Here's the full collection of programs I wrote for MS-DOS between getting my first DOS computer in 1988 and upgrading to Linux in 1995. They're mostly graphics-oriented stuff like a Mandelbrot set generator and an anaglyph plot of the Lorenz Attractor.
Download the source code
Download the binaries
The only one that received much notice was the Scrabble game I wrote for Intro to Computing II class in the spring of 1989. The graphics are laughably low-res by today's standards, but my classmates and teachers were seriously impressed at the time. For much of the 1990s my mother spent long hours playing this game, even finding a bug that my professor had luckily missed.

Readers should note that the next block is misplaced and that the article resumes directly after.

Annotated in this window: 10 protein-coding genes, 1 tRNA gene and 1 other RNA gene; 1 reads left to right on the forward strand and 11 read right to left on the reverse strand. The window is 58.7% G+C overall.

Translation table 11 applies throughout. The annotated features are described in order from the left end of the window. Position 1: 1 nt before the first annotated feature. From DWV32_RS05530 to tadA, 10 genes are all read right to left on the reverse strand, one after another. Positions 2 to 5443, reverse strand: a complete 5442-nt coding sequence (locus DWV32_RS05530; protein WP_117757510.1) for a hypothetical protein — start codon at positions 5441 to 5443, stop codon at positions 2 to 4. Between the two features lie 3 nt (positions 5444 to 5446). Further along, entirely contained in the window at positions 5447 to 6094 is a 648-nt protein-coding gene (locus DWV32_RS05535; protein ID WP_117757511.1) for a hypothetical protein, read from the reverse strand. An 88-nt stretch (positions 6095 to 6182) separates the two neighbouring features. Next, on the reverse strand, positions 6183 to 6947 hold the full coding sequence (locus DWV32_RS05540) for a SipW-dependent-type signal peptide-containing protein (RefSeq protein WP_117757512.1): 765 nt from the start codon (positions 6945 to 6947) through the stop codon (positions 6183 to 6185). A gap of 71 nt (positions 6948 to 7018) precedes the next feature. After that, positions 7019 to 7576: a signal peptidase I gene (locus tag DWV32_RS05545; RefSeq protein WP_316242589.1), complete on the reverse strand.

I later wrote similar Othello and Go games in assembly language, and started on Checkers but lost interest.
Some programs work in DOSEMU and some don't, depending on which graphics mode they use. The EGA games look best if you set "$_X_aspect_43 = (on)" in the config file.
Not finding any emulation that supports the Hercules Graphics Card (720x348 monochrome), I ported two of my favorites to Linux/X11. Both must by compiled with "gcc something.c -lX11 -lm". They are:
Skyplot, a digital planisphere, which requires this star catalog to run. It contains some bits of C code that might be worth stealing, like a routine that draws thin lines with sub-pixel precision, and this Gregorian calendar algorithm.
Octagon, a two-person tank battle game This is literally the only original video game idea I ever came up with: Have one tank that can only move and shoot diagonally and one that can only move and shoot orthogonally, and randomly scatter octagons across the field to create gaps that one tank can shoot through but the other can't. Velocities add, so shots can be slanted by firing sideways while moving.